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A less likely possibility is to derive '''M<small>ULEK</small>''' from the common Semitic root ''hlk'', “to go, walk,” which has been suggested by some as the root of the divine name Molech. If so, '''M<small>ULEK</small>''' would mean “traveler, sojourner” ([[Jo Ann Hackett|JH]]). But there is no [[HEBREW|H<small>EBREW</small>]] form that would produce '''M<small>ULEK</small>''' from the root ''hlk''. Nevertheless, “sojourner” may be attractive for metonymic reasons (befitting an individual who had traveled a great distance from his homeland), and could therefore add to the growing evidence of metonymy being a factor in the determination of Book of Mormon names ([[John A Tvetdnes|JAT]]).  
  
This name surely derives from the common West Semitic root ''mlk'', “to rule, king,” etc. (as noted by [[Ariel L. Crowley|Ariel Crowley]], “The Escape of Mulek,” Improvement Era, May 1955, p. 324; and [[Janne M. Sjodahl|Sjodahl]], Authenticity of the Book of Mormon, p. 11). '''M<small>ULEK</small>''' was the son of [[ZEDEKIAH|Z<small>EDEKIAH</small>]] ([http://scriptures.lds.org/en/hel/6/10#10 Helaman 6:10], [http://scriptures.lds.org/en/hel/8/21#21 8:21]), the king in [[JERUSALEM|J<small>ERUSALEM</small>]] when [[LEHI|L<small>EHI</small>]] left. He came with a party of people to the New World, disembarking in the Land Northward ([http://scriptures.lds.org/en/hel/6/10#10 Helaman 6:10]). At least some of the descendants of that group migrated southward to found [[ZARAHEMLA|Z<small>ARAHEMLA</small>]] ([http://scriptures.lds.org/en/mosiah/25/2#2 Mosiah 25:2]). But it has always been assumed, (?) It is very tempting to read '''M<small>ULEK</small>''' as a shortened form of the full name, perhaps a hypocoristicon. But this would not explain the change of vowel quality (always phonemic in the Semitic languages) from [''a''] to [''u'']. Reading [''u''] with common West Semitic would provide the translation “kingdom, dominion” instead of “king” ([[Robert F. Smith|RFS]]).
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The (possibly independent) name [[Mulek / Muloch Variants|M<small>ULOCH</small>]] could also derive from the common Semitic root ''mlk'', as described above, though the form is not readily transparent. [[Mulek / Muloch Variants|M<small>ULOCH</small>]] looks very much like a participle from a hollow verb in an oblique conjugation. However, no Hebrew root matches the form [[Mulek / Muloch Variants|M<small>ULOCH</small>]]. There is a South-west Semitic root, ''lwḥ'', that appears to mean “shine,” and would work with [[Mulek / Muloch Variants|M<small>ULOCH</small>]]. <ref>See E. W. Lane, ''Arabic—English Dictionary'', 2679, for ﻻﺡ,ﻟﻭﺡ </ref>
  
Less likely is “sacrifice” from ''molk'' in Punic and other West Semitic languages ([[William F. Albright|Albright]] YGC, pp. 205–210; and [[Janne M. Sjodahl|Sjodahl]] Improvement Era 24:140–141) ([[Robert F. Smith|RFS]], [[Jo Ann Hackett|JH]]). Another most unlikely possibility is to derive it from the root ''hlk'', “to go, walk,” which has been suggested by some as the root of the divine name Molech. If so, '''M<small>ULEK</small>''' would mean “traveler, sojourner” ([[Jo Ann Hackett|JH]]). It would be a name befitting an individual who had traveled a great distance from his homeland; it might be important for the study of metonymy in the Book of Mormon, if only in the sense of wordplays. However, it would be significant only if metonymy can be shown to be a major factor in the determination of Book of Mormon names ([[John A. Tvedtnes|JAT]]).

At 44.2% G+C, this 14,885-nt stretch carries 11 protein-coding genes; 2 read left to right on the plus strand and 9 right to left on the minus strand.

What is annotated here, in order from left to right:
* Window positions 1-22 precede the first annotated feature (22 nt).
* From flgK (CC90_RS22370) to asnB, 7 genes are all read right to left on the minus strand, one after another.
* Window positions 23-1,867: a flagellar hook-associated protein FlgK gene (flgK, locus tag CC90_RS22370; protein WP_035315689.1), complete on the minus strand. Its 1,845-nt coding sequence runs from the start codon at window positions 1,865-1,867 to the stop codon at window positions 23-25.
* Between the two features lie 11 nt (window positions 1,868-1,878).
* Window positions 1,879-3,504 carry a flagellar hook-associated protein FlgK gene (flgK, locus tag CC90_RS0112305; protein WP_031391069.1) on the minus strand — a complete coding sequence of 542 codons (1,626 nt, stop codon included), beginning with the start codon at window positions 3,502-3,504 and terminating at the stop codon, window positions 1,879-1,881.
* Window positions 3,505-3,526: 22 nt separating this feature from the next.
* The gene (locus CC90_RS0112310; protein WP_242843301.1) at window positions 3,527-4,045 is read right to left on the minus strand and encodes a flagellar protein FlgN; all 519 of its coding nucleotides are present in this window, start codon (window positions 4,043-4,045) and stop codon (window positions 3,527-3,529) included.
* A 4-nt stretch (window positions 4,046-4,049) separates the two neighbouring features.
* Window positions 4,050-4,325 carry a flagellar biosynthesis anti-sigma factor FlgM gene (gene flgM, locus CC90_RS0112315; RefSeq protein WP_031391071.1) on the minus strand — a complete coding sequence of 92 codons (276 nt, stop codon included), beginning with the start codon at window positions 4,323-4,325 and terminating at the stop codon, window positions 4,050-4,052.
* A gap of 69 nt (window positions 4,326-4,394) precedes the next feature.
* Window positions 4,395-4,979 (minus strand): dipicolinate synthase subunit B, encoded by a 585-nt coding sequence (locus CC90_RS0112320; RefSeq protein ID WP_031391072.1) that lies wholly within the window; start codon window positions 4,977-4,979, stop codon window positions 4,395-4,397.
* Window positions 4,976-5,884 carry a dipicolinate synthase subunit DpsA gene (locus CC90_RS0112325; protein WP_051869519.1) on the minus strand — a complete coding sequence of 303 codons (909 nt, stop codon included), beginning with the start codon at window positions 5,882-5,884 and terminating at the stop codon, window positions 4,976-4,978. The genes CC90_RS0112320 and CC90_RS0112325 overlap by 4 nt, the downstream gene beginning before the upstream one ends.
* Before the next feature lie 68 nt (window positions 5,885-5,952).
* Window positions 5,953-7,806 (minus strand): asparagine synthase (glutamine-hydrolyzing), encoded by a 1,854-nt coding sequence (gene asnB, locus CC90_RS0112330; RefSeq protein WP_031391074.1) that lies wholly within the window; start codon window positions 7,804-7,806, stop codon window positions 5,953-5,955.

Cf. Book of Mormon [[MULOKI|M<small>ULOKI</small>]], [[MELEK|M<small>ELEK</small>]], [[AMALEKI|A<small>MALEKI</small>]], [[AMALICKIAH|A<small>MALICKIAH</small>]], [[AMLICI|A<small>MLICI</small>]], [[AMULEK|A<small>MULEK</small>]], [[MELCHIZEDEK|M<small>ELCHIZEDEK</small>]].
 
Cf. Book of Mormon [[MULOKI|M<small>ULOKI</small>]], [[MELEK|M<small>ELEK</small>]], [[AMALEKI|A<small>MALEKI</small>]], [[AMALICKIAH|A<small>MALICKIAH</small>]], [[AMLICI|A<small>MLICI</small>]], [[AMULEK|A<small>MULEK</small>]], [[MELCHIZEDEK|M<small>ELCHIZEDEK</small>]].
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'''Variants'''
 
'''Variants'''
  
[[Mulek / Muloch Variants|Muloch]], [[Mulek / Muloch Variants|Mulok]], [[Mulek / Muloch Variants|Muleh]]
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[[Mulek / Muloch Variants|M<small>ULOCH</small>]], [[Mulek / Muloch Variants|Mulok]], [[Mulek / Muloch Variants|Muleh]]
  
 
'''[[Deseret Alphabet]]:''' 𐐣𐐆𐐅𐐢𐐊𐐗 (mɪuːlʌk), 𐐣𐐆𐐅𐐢𐐇𐐗 (mɪuːlɛk), 𐐣𐐆𐐄𐐢𐐇𐐗 (mɪoʊlɛk)
 
'''[[Deseret Alphabet]]:''' 𐐣𐐆𐐅𐐢𐐊𐐗 (mɪuːlʌk), 𐐣𐐆𐐅𐐢𐐇𐐗 (mɪuːlɛk), 𐐣𐐆𐐄𐐢𐐇𐐗 (mɪoʊlɛk)
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'''Notes'''
 
'''Notes'''
 
----
 
----
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<references/>
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'''Bibliography'''
 
'''Bibliography'''
 
----
 
----
*[[William F. Albright|Albright, William F.]], ''Yahweh and the Gods of Canaan: A Historical Analysis of Two Contrasting Faiths''. Garden City, N.Y.: Doubleday, 1968.  Pagination differs from London edition.  YGC
+
*[[William F. Albright|Albright, William F.]], ''Yahweh and the Gods of Canaan: A Historical Analysis of Two Contrasting Faiths''. Garden City, N.Y.: Doubleday, 1968.  Pagination differs from London edition.  [[William F. Albright, Yahweh and the Gods of Canaan: A Historical Analysis of Two Contrasting Faiths. Garden City, N.Y.: Doubleday, 1968/ reprint Winona Lake: Eisenbrauns, 1978. Pagination differs from London edition.|''YGC'']]
 
*[[Jeffrey R. Chadwick|Chadwick, Jeffery R.]] "Has the Seal of Mulek Been Found?" [http://maxwellinstitute.byu.edu/publications/jbms/?vol=12&num=2&id=324 Journal of Book of Mormon Studies 12, no. 2 (2003): 72-83.]